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Communities are changing and stations want to stay relevant. Outreach offers opportunity.

A common question in community radio is how stations navigate the challenges of fostering diversity. Making efforts that make stations inclusive to non-white or non-English-dominant communities takes a number of steps.

Foremost, stations must remember what our quantifiable goals are, and when we expect to get there. Do you hope to grow membership? By how much, and by when do you determine it was successful? How will your leadership and hiring reflect these objectives? Too often, community radio stations get into growing their content by reaching out to non-traditional communities, but do it with more heart than head. Diversity, and inclusion however, require intention too. While it’s not entirely applicable, this worksheet [PDF] may give you ideas on goal setting for your community radio station.

It is absolutely crucial that stations consider the institutional implications of multi-lingual programming. Are organizations prepared to make monolingual speakers part of their communities? If you do programming aimed at Spanish-language dominant listeners, who on premises can talk with someone who only speaks Spanish and calls or visits with questions about that program? Is your website accessible to those listeners? Can someone translate a board meeting or other sort of meeting one of these listeners attends to share their perspective? As someone who grew up monolingual Spanish speaking, I can tell you it’s frustrating when businesses and organizations say “se habla espanol” but don’t. How does this station look like the community it is attempting to connect with, and how does it plan to serve that community as far as opportunity? These long-term matters that are more than programming, but how your station interacts with the people you wish to be part of your community radio endeavor.

If you are in a community with other options for these audiences, such as AM radio shows, newspapers or television, and those outlets have a different relationship than you do, be aware your path to entry may be longer and more expensive than you anticipated. Commercial Spanish-language media in particular is engaged and does extensive advertising and outreach. Your community radio station will have to work for trust and educate about the kind of model you use. Such efforts may have been tried before, so you’ll also have to be aware of the history and ensure you don’t make old mistakes. If you’re going to get into multilingual programming when there are established organizations doing it in your area, be educated about it. The old maxims about disinterested major media don’t apply like they used to among Spanish-language media especially. People like Jorge Ramos of Univision are becoming more frequent, and Spanish-language newspapers, radio and TV are talking about immigration, the economy and politics following the election of President Donald Trump.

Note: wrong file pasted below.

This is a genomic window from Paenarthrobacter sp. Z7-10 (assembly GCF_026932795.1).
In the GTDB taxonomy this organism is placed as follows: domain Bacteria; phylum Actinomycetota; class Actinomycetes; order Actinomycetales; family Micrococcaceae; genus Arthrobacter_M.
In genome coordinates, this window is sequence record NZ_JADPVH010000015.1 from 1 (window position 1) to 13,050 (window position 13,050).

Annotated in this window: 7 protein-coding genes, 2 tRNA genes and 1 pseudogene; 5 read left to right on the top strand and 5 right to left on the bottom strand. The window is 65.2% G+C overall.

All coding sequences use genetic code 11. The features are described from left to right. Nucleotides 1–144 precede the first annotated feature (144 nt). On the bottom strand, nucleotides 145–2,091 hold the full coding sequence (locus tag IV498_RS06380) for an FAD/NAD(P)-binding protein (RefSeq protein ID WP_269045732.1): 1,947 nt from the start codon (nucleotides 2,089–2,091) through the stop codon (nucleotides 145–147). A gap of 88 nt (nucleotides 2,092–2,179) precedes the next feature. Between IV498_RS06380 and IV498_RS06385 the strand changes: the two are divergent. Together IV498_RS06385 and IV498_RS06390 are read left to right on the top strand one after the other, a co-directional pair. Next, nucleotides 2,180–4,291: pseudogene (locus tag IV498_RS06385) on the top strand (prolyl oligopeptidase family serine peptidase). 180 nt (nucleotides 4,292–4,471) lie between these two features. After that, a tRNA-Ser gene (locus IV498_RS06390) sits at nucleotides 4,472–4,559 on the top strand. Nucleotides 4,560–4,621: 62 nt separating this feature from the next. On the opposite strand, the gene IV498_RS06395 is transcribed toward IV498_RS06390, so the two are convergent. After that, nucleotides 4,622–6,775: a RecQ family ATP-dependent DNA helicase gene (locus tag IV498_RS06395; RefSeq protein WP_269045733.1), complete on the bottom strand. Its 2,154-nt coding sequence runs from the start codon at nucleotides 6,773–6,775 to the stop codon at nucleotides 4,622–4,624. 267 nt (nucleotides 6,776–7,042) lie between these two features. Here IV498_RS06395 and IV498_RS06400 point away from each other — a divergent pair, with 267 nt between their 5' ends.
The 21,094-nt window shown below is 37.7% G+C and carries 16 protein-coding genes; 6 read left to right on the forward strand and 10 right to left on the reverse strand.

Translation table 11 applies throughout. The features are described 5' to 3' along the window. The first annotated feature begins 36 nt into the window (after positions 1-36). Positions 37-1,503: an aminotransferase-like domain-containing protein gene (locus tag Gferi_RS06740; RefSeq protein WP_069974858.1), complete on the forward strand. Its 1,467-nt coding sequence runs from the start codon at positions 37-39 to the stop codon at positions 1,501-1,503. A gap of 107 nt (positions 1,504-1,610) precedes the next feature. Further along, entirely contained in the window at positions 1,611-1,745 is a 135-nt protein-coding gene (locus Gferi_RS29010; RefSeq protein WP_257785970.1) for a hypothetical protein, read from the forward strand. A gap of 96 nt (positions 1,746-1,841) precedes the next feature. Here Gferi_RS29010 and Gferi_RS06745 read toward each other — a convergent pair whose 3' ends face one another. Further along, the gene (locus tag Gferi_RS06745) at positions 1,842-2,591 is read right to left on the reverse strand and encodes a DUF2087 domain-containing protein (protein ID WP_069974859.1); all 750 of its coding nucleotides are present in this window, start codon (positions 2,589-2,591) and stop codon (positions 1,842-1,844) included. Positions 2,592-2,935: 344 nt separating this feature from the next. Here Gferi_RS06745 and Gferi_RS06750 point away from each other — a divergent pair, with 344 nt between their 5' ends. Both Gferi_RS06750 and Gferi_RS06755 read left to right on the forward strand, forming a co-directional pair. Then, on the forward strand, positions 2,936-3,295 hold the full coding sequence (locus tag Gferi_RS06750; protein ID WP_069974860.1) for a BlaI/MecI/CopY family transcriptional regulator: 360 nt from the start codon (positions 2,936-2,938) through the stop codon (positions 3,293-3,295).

It is also necessary to ask if there are fissures that provide your community radio station options you haven’t considered yet. I wrote about the Latino Public Radio Consortium’s study of KPCC, which increased its Latino audience a few years ago. KPCC made a few big decisions. It realized there was an English-language Latino listener that had few options, but open to public media. The station also discovered that it needed to undergo a larger change in how it did programming, not just oriented to a particular community but rather that programming needed to be more conversational, shorter and geared to culture in a new way. Maybe your way of reaching diverse audiences requires a holistic change.

Diversifying your community radio station requires a lot of planning and concerted effort. Your community radio station’s work can be rewarding, not only in growth, but also service. It takes time, but you can do it with the right factors in place.

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